An American Humvee races across a desert, a flag waving from the side, a gunman in the turret taking sight.
But there is something wrong with this picture. The flag is not American, and the gunman is not wearing a U.S. uniform.
The Humvee had just been stolen by the Taliban movement in Pakistan, which is led by one of the most wanted men in Pakistan: Baitullah Mehsud. His men were taking a joy ride, Mehsud's flag waving from the side of the Humvee, a masked, armed man sitting on top waving at a camera.
Today in Pakistan's Khyber Agency, which borders eastern Afghanistan, Mehsud's Taliban fighters hijacked 13 trucks filled with U.S. and NATO supplies destined for Afghanistan. It is the latest sign that the U.S. supply line for the Afghan war -- 80 percent of which goes through Pakistan -- is as vulnerable as ever.
"About 60 masked gunmen popped up on the road and took away the trucks with their drivers," Bakhtiar Mohmand, a local government administrator, told Reuters. "Not a single shot was fired anywhere."
Earlier this year dozens of trucks were burned to a crisp in the same area. Over the summer, a truckful of Humvees was destroyed by a mob in Karachi.
Truck operators told Reuters today that about two dozen trucks and oil tankers have been attacked in the past month near the Afghan border.
"The government is a silent spectator. [Militants] attack our trucks, loot them and kill our drivers in broad daylight, even near security checkposts, but [the government] can't do anything," Eshtiar Mohmand, who owns a trucking company, told Reuters.
Every day hundreds of trucks make the 1,100-mile journey from Karachi to Kabul, rumbling along some of the least-hospitable territory in the world. These "jingle trucks," as they're known here, may not look like much, but they contain the lifeblood of the American army in Afghanistan.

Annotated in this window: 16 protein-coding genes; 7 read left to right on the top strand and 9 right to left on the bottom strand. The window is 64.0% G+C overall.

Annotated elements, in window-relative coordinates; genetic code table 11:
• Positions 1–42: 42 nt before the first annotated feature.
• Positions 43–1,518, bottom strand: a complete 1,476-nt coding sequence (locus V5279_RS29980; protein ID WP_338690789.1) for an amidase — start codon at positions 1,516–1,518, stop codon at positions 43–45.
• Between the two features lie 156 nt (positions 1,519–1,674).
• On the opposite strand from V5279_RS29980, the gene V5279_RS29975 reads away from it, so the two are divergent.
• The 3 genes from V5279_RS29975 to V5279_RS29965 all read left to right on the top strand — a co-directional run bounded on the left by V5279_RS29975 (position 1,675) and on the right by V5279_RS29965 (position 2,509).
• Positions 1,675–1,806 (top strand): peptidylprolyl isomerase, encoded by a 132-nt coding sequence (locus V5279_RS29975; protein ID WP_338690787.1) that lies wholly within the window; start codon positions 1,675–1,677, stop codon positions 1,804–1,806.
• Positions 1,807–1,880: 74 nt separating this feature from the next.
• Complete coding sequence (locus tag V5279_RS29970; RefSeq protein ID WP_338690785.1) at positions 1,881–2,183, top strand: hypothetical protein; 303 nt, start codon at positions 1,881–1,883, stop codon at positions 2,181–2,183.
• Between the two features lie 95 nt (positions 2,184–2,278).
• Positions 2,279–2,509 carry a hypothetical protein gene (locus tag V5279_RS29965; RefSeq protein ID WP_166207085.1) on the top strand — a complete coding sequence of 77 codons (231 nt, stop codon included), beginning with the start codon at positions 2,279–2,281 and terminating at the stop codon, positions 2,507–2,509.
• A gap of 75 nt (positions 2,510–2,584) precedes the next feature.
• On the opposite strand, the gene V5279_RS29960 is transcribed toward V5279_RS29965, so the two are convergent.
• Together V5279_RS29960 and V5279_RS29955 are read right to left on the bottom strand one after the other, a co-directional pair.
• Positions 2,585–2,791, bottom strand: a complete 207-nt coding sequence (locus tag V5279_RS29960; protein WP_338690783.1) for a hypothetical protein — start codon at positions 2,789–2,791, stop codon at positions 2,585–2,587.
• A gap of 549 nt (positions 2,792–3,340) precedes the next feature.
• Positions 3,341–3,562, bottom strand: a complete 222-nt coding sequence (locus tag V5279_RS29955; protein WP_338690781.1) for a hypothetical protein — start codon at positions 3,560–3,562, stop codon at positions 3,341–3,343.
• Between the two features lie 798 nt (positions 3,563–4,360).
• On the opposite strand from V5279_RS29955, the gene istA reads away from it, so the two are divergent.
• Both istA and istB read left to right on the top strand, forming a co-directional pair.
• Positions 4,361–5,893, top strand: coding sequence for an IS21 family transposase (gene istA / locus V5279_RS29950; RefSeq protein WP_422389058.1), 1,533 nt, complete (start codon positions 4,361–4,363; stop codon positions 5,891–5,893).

"Afghanistan is a landlocked country. Everything we want to use to eat, drink and to shoot has to come in from outside," said Bruce Riedel, a former CIA agent and a senior fellow at the Brookings Institute. "The Taliban and al Qaeda recognize completely this is a vulnerability and a place where it's easier for them to operate inside Pakistan than it is for us, and the way to really turn the screws on the NATO forces in Afghanistan is to go after the logistics pipeline."
Taliban Targets U.S.Supplies in Khyber Agency
The Pakistani military launched an operation in the Khyber Agency in June and declared the area free of militants. But the Pakistani Taliban, Afghan Taliban and al Qaeda continue to use the tribal areas along the border as a safe haven and training space. It is those militants who have virtually free rein to do what they want when they want.
If the attacks cripple the supply line, Riedel said, U.S. troops are "not going to have the equipment they need, they're not going to have the food they need, and you're going to have an American and NATO force which is literally cut off and dependent on whatever can be brought in by air, which is incredibly expensive and very, very difficult."
The threat to the supply line is also political.
The Pakistani government and military, which received some $13 billion from the United States since 9/11, have mostly helped the supply line since the war in Afghanistan began.